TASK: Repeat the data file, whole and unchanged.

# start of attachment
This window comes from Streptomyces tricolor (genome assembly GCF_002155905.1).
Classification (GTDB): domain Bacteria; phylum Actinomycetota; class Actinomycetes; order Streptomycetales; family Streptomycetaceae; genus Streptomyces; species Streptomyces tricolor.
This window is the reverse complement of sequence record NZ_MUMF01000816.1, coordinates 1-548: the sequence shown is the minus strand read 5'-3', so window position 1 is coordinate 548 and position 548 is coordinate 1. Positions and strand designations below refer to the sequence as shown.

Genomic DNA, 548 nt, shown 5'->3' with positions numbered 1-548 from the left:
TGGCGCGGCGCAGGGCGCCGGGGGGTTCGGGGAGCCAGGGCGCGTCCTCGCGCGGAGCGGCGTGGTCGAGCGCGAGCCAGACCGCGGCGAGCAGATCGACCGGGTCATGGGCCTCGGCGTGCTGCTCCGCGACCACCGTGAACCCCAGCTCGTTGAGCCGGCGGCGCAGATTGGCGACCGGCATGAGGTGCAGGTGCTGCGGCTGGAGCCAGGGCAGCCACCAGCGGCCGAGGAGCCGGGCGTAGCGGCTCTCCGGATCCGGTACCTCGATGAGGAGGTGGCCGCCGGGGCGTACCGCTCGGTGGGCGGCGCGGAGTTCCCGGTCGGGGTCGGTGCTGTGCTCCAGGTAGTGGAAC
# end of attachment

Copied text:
This window comes from Streptomyces tricolor (genome assembly GCF_002155905.1).
Classification (GTDB): domain Bacteria; phylum Actinomycetota; class Actinomycetes; order Streptomycetales; family Streptomycetaceae; genus Streptomyces; species Streptomyces tricolor.
This window is the reverse complement of sequence record NZ_MUMF01000816.1, coordinates 1-548: the sequence shown is the minus strand read 5'-3', so window position 1 is coordinate 548 and position 548 is coordinate 1. Positions and strand designations below refer to the sequence as shown.

Genomic DNA, 548 nt, shown 5'->3' with positions numbered 1-548 from the left:
TGGCGCGGCGCAGGGCGCCGGGGGGTTCGGGGAGCCAGGGCGCGTCCTCGCGCGGAGCGGCGTGGTCGAGCGCGAGCCAGACCGCGGCGAGCAGATCGACCGGGTCATGGGCCTCGGCGTGCTGCTCCGCGACCACCGTGAACCCCAGCTCGTTGAGCCGGCGGCGCAGATTGGCGACCGGCATGAGGTGCAGGTGCTGCGGCTGGAGCCAGGGCAGCCACCAGCGGCCGAGGAGCCGGGCGTAGCGGCTCTCCGGATCCGGTACCTCGATGAGGAGGTGGCCGCCGGGGCGTACCGCTCGGTGGGCGGCGCGGAGTTCCCGGTCGGGGTCGGTGCTGTGCTCCAGGTAGTGGAAC